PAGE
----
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A month ago, Principal Heather Munroe-Blum took the new model Town Hall for a test run at the Strathcona Anatomy & Dentistry Building. On Friday, March 9, she opened it up down Highway 20 to Macdonald Campus in Ste-Anne-de-Bellevue.
As with the previous Town Hall, the discussion was divided along three issues: meeting the needs of students in a research-intensive university; funding; and environment and sustainability.
Mort Mendelson, Deputy Provost (Student Life and Learning) acted as moderator.
Principal Munroe-Blum kicked off the session with a little housekeeping, updating the audience on the Principal’s Task Force on Student Life and Learning.
With the submission of the report this past fall, the task force had put the ball squarely in the administration’s court.
“There is now some pressure on the Provost’s office, within the next few weeks, to come out with a preliminary draft response to the Task Force’s recommendations,” said the Principal.
Following that, Munroe-Blum said the Provost’s office would have to “come out with some very clear commitments” with respect to those recommendations in the fall.
The most popular issue raised among students—and echoed by David Bird, Director of the Avian Science and Conservation Centre—was the perception that students are being trained primarily as researchers with little experience of how to apply their knowledge in practical terms.
Taking advantage of the new Town Hall format, which encourages open discussion and rather than the more rigid Q&A format, Phil Lavoie, Manager, Macdonald Campus Farm, told the crowd that, in some sectors, this issue is already being addressed. Citing the positive feedback being garnered by Animal Sciences’ new farm internship program and the people at ergonomics sending students to farms to do a practical component to their studies.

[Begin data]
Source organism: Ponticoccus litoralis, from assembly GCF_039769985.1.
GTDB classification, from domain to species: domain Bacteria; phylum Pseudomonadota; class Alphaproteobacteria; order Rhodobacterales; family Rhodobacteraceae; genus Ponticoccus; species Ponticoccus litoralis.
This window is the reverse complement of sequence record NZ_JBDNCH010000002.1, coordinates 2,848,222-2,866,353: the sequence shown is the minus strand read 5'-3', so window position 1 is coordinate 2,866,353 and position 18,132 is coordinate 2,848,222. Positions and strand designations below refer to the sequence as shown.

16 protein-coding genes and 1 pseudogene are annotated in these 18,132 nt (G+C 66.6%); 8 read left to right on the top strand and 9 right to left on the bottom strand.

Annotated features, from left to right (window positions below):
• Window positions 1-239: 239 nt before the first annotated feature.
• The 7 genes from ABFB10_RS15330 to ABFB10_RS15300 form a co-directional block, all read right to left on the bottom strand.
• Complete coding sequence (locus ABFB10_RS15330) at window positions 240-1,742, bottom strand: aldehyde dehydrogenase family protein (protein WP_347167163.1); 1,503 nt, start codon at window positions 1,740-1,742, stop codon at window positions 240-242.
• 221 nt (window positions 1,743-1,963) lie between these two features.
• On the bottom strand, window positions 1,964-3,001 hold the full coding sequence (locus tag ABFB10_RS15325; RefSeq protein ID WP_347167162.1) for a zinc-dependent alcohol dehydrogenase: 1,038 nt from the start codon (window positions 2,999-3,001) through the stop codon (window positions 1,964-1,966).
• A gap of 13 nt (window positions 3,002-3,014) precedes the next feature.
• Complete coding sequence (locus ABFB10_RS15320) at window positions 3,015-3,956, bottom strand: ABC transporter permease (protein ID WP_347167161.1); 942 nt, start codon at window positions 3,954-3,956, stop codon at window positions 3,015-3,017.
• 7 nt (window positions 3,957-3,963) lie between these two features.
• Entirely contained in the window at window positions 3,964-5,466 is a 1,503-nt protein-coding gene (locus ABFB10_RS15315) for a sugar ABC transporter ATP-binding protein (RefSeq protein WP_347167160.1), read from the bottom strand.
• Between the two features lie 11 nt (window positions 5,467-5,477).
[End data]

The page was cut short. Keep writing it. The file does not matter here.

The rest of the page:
Prefacing her comments with the caveat that she was not there to immediately solve every problem as much as she was to listen to concerns and suggestions, Principal Munroe-Blum said that the issue is already under scrutiny by administrators both downtown and at Mac.
The Principal talked about the challenge of ensuring that students in professional training programs like Nutrition and Dietetics “get research experience and benefit from the breadth of the intellectual activity of the university. And for those of you in sciences, how do we think about broadening your experiences so that you don’t feel like you’re in a bubble?”
On a related note, parasitology professor Roger Prichard asked about developing co-op programs within the public and private sector in order to provide students with valuable internship possibilities, as well as laying the groundwork for potential fundraising partnerships.
The Principal pointed out that McGill professors have already forged strong ties with “research partners who can take the product of our research and disseminate it into policy applications, practical applications and the like.”
While she admitted that “we seem to have under-realized, as an institution, those opportunities for students” in some areas, she added that she envisions by the end of this year, “not just a plan, but real movement toward developing new co-op programs, professional experiences and internships, and to see a much broader menu and a much greater productivity of those types of relationships.”